Now that I had my destination, Newfoundland, I was ready to say goodbye to Maine and head back north into Canada.
With all my trips to Grand Manan, I’d become a familiar face at the border. It got to be quite fun to see some of the guards, on both sides, who heard the story of my trip and checked to see how I was doing. They’d even leave their post to come chat for a minute. It’s funny how my curiosity about something as simple as life in rural America has generated such good will. It gives me a warm feeling inside. And, at the same time, I wonder, “Should we really get ‘kudos’ for taking interest in this part of our world?”
Today I had a new guard as I crossed into the Canadian side. When I told this young, 30ish guard about my trip he joked about me being a hippie.
I corrected him. “I don’t see myself as a hippie, I’m a contemporary bohemian,” I responded.
I might not look like a hippie in my uniform, but I’m a hippie at heart. Last summer, me and a couple bodies biked (motorcycled) down the west coast through Cannon Beach and then northern California.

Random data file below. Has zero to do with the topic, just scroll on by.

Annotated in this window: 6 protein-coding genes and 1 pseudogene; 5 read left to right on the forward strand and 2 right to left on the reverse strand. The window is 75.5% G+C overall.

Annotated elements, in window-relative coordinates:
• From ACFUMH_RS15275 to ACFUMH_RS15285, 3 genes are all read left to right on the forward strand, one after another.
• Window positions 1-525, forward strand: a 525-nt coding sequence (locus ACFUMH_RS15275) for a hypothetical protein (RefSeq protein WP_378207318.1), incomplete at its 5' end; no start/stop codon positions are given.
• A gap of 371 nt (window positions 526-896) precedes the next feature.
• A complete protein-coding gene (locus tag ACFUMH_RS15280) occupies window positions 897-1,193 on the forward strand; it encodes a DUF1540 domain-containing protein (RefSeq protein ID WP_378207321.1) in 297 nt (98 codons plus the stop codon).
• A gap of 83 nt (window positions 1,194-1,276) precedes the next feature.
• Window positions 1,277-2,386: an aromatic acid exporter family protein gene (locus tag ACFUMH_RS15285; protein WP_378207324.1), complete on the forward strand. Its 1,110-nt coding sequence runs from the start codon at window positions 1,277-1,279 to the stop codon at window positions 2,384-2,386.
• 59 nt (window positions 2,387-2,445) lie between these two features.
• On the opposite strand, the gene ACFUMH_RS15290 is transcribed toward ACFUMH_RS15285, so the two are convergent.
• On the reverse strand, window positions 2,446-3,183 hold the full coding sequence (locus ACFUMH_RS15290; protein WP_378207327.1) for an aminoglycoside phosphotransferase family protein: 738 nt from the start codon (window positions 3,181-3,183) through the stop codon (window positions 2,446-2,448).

“Did you go to Humboldt?” I joked. (I wondered if he’d get the joke.)
“Hey,” he said, “I might be in my uniform today, but trust me, we are all ready for ‘it’ to go legal in October.”
“Wow,” I thought, I can’t believe we’re having this conversation.
Traffic was backed up 5 deep by now.
“I’ve been told,” he went on, “that even when it’s legal here, you don’t want to tell the ‘border patrol on the other side’ that you’ve ever smoked. If you do, the US will ban you for life.”
“Seriously? That’s wild.” I said.
As I pulled away, I thought, oh, America, I mean US, you can do so much better than this. Give it up already. If even Canada is going legal, let’s get with it and do what’s right.
Shortly though, the thought was out of my mind.
I was on the Canadian Highway, my sights set on Newfoundland.